Cost of tax compliance higher than expected

Press Release – University of Canterbury

Cost of tax compliance higher than expected, Canterbury tax professor says

November 30, 2014

A University of Canterbury tax professor says the overall costs of compliance for small to medium businesses is higher than the most recent published study undertaken by the Inland Revenue Department but, but slightly lower overall than for a recent and comparable Australian study.

Professor Adrian Sawyer has released the findings of a recent survey of small to medium New Zealand businesses carried out in with Auckland senior tax lecturer Dr Ranjana Gupta.

“We found some small businesses are not taking full advantage of the limited tax concessions, thereby possibly paying more in tax than they need to. This is partly due to a lack of awareness, but also may be a result of the costs involved in utilising these concessions, Professor Sawyer says.

“Eighty-seven percent of businesses use an external advisor for tax compliance work for all or some of their compliance activities. This may in part be a result of not being able to do all compliance activities in-house. Or it could be a more cost-effective way to comply.

“We surveyed 118 small to medium businesses and on average they spent 479 hours a year on tax compliance, with most time spent on GST (276 hours a year), then income tax (113 hours a year) and PAYE (74 hours a year). Many businesses get their external advisor to do their income tax returns and some use payroll intermediaries to do their payroll and thus complete their PAYE obligations.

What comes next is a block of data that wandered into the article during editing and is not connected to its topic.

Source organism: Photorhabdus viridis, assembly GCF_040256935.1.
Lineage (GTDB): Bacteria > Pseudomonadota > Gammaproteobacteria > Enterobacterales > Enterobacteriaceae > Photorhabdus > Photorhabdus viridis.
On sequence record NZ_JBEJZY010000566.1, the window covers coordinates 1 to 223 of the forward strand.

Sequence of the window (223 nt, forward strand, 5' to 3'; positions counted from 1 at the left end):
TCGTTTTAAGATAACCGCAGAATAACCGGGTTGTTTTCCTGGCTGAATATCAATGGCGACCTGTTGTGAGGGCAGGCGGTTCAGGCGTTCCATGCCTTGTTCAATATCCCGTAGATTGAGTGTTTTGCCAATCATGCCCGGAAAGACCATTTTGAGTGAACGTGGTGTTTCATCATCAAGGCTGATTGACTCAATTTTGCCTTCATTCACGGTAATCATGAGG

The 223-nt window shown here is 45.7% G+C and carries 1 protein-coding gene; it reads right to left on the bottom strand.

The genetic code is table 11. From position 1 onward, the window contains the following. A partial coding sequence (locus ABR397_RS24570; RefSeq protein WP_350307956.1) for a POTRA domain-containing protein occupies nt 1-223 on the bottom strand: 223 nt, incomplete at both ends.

“In smaller businesses the owners spend more time on compliance activities and unsurprisingly, as the businesses get larger, employees undertake more of the compliance work. Sixty-two percent of respondents accepted that there were some benefits to undertaking tax compliance activities, such as better record keeping and knowledge of their business affairs.’’

Businesses that responded to the survey came from agriculture, forestry, fishing, mining, manufacturing, construction, wholesalers, retailers, accommodation and food services, transport, postal and warehousing, information, media and telecommunications, finance, insurance services, rental, hiring and real estate services, professional, scientific and technical services, administration and support services, and health care and social assistance.

Professor Sawyer says the study will make a valuable contribution to tax compliance cost information in New Zealand. The results showed that recording information was the most time consuming activity and accounted for more than 50 percent of the total time spent on different activities by all businesses. The full results of the study will be published early next year.


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